Econ101
Econ101

 @WesternFreePress  @GregoryConterio 

Thanks.  Sane and sensible, as befits an editor of Western Free Press (I presume you are one of the editors?).  With all due respect, I still catch a whiff of hindsight in your observations about spotting winners & losers in advance. Is there anyone, anywhere on the horizon that you can point to now as someone who "has it"?

 

So -- back to Boehner and "the boys" in the House leadership:

Besides a burst of a few phone calls, petitions, and emails, should we now bow from the ankles in front of Boehner, mute all further protests, and just ask him to be nicer to our conservative Reps in the future?  

Or should we recognize the enemies among the RINOs, hit them and the Dems as hard as we can, and ask our conservative friends in Boehner's district to start warming up a willing one-time "school board member" or someone else to take him on in 2014?  Or will that just invite more punishment?

 

How much time do you think we have to take "the long road" that you point to?  How are we doing now with that slow and steady approach?  Are we going forward?  Or are Boehner & Co. pushing us back?

 

I think Schweikert voted with the (so-called) leadership 95% of the time.  In your view, did he overdo his dissent? Does the "long road" approach include supporting Boehner and Cantor no matter what they do to Republican conservatives?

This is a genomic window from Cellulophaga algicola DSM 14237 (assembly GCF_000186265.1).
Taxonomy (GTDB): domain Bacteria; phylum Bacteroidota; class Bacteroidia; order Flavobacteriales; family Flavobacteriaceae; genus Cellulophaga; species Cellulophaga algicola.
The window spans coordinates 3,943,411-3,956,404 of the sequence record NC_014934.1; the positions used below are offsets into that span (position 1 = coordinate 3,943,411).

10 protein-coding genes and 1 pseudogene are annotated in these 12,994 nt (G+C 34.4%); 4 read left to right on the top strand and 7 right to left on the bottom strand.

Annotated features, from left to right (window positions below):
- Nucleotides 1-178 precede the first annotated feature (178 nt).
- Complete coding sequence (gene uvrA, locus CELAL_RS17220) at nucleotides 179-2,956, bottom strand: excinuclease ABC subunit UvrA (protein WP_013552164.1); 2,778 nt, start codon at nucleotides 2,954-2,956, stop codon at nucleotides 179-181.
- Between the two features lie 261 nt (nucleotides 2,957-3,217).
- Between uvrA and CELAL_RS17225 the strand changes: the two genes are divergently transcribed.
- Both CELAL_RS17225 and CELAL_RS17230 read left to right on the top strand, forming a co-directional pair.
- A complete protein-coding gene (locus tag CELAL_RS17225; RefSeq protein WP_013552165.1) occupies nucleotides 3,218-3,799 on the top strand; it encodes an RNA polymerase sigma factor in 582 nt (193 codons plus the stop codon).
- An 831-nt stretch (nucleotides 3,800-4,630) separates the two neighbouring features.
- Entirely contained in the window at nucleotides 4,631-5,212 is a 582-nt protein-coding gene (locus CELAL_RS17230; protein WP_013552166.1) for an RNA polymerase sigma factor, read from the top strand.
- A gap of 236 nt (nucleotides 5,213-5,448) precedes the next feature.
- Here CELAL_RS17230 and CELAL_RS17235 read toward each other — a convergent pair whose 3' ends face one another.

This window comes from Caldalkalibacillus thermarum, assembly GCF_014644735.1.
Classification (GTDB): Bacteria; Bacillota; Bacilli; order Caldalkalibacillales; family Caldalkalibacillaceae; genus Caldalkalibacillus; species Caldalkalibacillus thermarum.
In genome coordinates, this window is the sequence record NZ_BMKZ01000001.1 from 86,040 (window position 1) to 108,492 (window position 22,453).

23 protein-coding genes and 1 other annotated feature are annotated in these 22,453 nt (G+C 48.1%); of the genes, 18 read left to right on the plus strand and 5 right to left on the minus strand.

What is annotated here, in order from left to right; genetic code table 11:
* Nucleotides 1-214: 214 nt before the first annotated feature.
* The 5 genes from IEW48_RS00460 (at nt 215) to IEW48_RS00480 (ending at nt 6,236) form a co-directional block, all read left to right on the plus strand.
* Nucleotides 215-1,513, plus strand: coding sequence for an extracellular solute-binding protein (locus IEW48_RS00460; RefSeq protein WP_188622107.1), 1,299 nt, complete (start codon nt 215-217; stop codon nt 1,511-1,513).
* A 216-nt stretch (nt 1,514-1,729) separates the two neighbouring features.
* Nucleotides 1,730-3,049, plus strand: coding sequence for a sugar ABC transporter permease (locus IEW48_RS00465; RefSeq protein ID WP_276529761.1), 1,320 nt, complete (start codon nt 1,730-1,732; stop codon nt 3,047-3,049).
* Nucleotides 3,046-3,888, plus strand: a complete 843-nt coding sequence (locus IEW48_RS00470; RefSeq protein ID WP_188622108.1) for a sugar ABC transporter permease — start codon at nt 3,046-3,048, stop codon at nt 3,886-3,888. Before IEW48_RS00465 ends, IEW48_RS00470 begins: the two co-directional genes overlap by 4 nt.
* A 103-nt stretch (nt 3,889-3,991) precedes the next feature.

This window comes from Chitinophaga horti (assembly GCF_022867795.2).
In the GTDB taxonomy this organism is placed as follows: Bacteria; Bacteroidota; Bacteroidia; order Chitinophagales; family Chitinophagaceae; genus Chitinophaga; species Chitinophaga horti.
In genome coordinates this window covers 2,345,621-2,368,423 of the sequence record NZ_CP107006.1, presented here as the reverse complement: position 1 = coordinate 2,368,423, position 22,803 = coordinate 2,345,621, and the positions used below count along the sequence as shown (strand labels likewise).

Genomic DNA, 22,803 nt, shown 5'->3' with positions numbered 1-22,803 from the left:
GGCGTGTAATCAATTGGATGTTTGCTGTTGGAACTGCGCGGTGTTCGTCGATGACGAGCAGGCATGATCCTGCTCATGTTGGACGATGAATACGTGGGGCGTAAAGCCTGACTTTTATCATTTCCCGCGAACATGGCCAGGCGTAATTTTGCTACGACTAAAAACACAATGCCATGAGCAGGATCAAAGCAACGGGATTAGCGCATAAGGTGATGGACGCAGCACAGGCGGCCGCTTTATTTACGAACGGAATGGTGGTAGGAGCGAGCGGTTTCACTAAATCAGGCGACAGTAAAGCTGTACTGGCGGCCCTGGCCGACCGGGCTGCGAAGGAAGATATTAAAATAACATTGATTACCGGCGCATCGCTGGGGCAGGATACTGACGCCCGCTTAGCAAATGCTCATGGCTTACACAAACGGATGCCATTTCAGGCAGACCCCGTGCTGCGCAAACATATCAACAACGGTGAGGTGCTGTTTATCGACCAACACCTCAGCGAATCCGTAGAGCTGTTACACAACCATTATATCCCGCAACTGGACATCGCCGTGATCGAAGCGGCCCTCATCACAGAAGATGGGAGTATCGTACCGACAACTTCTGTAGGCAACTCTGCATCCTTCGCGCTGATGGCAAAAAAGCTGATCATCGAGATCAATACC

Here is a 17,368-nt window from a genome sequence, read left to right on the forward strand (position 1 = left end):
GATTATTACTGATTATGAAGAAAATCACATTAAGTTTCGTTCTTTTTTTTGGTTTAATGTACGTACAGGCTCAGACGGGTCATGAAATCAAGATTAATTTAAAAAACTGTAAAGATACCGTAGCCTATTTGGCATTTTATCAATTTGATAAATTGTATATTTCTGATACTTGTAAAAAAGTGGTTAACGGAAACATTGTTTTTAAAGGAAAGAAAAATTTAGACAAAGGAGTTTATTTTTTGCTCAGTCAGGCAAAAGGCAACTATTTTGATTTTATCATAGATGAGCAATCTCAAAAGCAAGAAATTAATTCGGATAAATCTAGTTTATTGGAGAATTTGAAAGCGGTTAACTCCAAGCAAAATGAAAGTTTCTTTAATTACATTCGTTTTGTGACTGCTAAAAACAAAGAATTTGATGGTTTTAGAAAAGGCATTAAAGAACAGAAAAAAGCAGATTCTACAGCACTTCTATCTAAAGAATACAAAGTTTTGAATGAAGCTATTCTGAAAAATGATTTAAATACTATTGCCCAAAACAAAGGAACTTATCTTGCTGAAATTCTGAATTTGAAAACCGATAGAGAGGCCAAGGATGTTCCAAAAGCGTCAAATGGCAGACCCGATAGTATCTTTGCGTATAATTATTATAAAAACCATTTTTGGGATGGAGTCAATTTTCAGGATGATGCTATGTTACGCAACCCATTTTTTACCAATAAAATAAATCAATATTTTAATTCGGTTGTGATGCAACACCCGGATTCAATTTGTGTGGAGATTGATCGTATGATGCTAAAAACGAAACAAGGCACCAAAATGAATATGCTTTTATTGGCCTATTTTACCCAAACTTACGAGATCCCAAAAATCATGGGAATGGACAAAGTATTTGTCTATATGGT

If the GOP couldn't win the last election, decisively, with a resume like Romney's and a record like Obama's, we're going to go right on losing to the neo-Marxists on the left unless and until the old boys of the GOP step aside.  If you don't agree, fine.  If you do agree, we'd better get busy ejecting these guys and rescuing, restoring, and renewing the GOP.  Otherwise we're headed for a socialist hell, including a hyper-inflation blow-out, riots, and martial law.  It may already be too late.  And if we are going down, do you want to do it swinging for the fences or just trying to eke out a few more bunt singles before the collapse?

 

I respect your moderate view, and I used to share it.  Good luck with it.  But with the Boehner betrayal, I, and I'm sure millions of other conservatives, are re-thinking our whole approach ... 

WesternFreePress
WesternFreePress moderator